You can also expect to pay fees regardless of which type of loan you choose. This is because lenders charge fees for their work. They spend time evaluating and processing loans, and time is money. 

Application and Paperwork 

Finally, both loan types require an application and paperwork. Lenders must evaluate a person’s financial situation and home details before issuing the loans. Therefore, both have eligibility guidelines and standards. 

The Pros and Cons of Second Mortgages

Next, let’s discuss the pros and cons of second mortgages. Getting a second mortgage is a great choice when you need cash out of your equity, and it’s also an excellent option for other reasons. 

Benefits of a Second Mortgage

Here are three benefits to consider with second mortgages:

You Keep Your First One

First, if you like the terms of your original loan, you might want to keep them. Fortunately, you can keep your current loan terms if you get a second mortgage. 

For example, if current rates are higher than your existing loan, you’ll probably want to keep your current rate. 

Flexibility 

A second mortgage offers flexibility, especially if you choose a HELOC. You can reuse this credit line whenever you want or have available credit. 

Lower Fees

You’ll pay fewer fees to acquire a second mortgage compared to refinancing. So if you want to save money on fees, this is the way to go. 

Cons of a Second Mortgage

Here are two cons to consider with second mortgages: 

You Keep Your First One

One downside of getting a second mortgage is that you must keep your first mortgage terms. In other words, if interest rates are lower today than your loan rate, you’ll be stuck with your current rate. 

You Have Two Payments 

Another downside is that a second mortgage results in having two mortgage payments. If you prefer having only one mortgage payment, you might want to refinance your loan. 

The Pros and Cons of Refinances

Now, lets talk about the pros and cons of refinancing a loan. Here are the top ones to consider as you choose which option to use.

Benefits of Refinancing

Here are five of the top benefits to analyze as you decide:

You Can Change the Terms

Refinancing is ideal for saving money on interest charges when interest rates drop. You can apply for a new loan at a lower rate and instantly save money on interest. 

You Have Only One Loan

Next, refinancing eliminates having two loans. Your new loan might have a higher balance than your original loan, but you’ll only have one monthly payment to make.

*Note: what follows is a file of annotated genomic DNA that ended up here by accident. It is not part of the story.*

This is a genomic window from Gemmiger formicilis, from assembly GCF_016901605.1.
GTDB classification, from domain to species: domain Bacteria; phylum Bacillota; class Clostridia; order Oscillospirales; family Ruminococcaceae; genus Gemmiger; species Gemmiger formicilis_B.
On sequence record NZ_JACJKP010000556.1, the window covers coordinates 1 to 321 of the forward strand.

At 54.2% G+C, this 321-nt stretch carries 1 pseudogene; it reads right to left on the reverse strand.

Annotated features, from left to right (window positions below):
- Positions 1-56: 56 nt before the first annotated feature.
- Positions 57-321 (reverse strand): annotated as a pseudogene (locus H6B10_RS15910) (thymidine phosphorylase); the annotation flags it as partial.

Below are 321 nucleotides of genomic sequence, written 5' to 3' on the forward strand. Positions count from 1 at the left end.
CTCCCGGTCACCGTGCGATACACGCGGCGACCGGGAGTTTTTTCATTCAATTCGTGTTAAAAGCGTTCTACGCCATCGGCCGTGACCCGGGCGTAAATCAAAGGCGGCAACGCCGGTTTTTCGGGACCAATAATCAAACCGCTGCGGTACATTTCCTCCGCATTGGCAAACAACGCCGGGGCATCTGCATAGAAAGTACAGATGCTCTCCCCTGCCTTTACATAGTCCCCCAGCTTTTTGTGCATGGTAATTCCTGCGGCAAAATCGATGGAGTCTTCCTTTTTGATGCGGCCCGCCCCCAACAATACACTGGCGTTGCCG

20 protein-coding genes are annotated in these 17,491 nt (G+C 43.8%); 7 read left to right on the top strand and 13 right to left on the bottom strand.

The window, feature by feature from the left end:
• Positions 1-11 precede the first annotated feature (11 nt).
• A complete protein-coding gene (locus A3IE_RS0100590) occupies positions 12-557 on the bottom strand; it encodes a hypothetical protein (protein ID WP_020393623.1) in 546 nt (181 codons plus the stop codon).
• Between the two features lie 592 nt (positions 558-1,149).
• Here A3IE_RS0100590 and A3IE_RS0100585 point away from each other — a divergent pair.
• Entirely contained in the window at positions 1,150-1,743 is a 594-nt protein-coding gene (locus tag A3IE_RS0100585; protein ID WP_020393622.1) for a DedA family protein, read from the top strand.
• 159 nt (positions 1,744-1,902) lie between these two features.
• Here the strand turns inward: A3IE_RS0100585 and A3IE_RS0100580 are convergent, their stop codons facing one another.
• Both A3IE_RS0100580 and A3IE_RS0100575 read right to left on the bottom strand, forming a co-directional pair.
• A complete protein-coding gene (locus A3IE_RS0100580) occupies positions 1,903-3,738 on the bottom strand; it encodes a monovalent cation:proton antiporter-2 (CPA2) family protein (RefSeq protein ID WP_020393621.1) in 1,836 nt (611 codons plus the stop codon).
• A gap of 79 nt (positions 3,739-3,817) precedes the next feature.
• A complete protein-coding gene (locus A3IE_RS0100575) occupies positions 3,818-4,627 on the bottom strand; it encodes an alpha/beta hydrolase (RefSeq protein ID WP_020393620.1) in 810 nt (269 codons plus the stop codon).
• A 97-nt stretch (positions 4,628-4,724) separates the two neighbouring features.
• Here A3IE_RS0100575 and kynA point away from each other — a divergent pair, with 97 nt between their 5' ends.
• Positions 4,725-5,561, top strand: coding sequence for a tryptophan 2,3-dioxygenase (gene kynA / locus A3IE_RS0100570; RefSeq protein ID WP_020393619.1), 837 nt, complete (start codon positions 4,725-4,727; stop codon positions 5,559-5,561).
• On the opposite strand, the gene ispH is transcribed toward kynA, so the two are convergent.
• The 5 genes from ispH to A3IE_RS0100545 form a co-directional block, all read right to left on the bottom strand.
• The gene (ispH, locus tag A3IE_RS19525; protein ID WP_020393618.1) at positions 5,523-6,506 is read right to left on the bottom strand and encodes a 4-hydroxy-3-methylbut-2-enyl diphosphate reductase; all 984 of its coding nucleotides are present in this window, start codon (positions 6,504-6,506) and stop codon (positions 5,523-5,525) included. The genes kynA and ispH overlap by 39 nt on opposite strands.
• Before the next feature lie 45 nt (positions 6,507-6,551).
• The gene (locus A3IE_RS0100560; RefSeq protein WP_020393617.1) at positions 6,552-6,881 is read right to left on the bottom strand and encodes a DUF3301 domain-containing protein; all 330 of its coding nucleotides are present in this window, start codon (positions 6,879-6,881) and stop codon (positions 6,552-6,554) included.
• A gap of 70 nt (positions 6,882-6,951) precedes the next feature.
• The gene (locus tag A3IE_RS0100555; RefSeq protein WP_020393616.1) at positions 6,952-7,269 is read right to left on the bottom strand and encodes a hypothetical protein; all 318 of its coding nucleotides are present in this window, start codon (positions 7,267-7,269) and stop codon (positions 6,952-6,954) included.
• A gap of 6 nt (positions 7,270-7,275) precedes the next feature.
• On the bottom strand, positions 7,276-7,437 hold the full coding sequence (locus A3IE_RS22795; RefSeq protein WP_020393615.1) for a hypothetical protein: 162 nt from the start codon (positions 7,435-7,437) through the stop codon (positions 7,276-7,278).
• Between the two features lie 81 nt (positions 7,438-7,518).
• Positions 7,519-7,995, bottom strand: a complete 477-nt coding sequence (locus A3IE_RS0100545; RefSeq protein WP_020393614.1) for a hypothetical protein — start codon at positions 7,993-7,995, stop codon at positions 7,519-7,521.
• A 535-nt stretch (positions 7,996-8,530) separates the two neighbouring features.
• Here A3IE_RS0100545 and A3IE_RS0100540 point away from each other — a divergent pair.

You Can Get Cash Out 

Additionally, you can still get cash out of the loan when refinancing. If you need cash for any purpose, you can apply for a larger refinance loan than the amount you currently owe.

The lender will give you a check for the difference if they approve your loan request. 

You Can Eliminate PMI

One additional benefit to consider is eliminating the private mortgage insurance (PMI) you’re currenting paying. If you refinance, you might have a better chance of eliminating this requirement. 

However, if you’re choosing cash out of the refinance, you might not eliminate the PMI, as PMI depends on your LTV. 

Cons of Refinancing 

Here are two of the top cons of refinancing:

It Costs More 

As mentioned, there are fewer fees with second mortgages. Therefore, a con of refinancing is that you might pay higher fees for this service. 

It Might Take Longer 

Finally, refinancing might take longer to complete. If you need your money faster, you might choose a second mortgage instead. 

How to Choose the Right Option

You should have all the information you need to determine which option to choose. However, you might want to talk to a lender to learn more about both choices. 

When discussing your situation, tell the lender your primary goals. From there, the lender can tell you if refinancing is a good idea or if you should choose a second mortgage. 

Contact Us to Learn More

You should understand both options after reading this guide, but you might still have questions about a second mortgage vs. refinance. You may want to research both options more before choosing the one you want to use.

If you’d like more information, contact us at Influential Times. We offer both options and can help you pick the right one.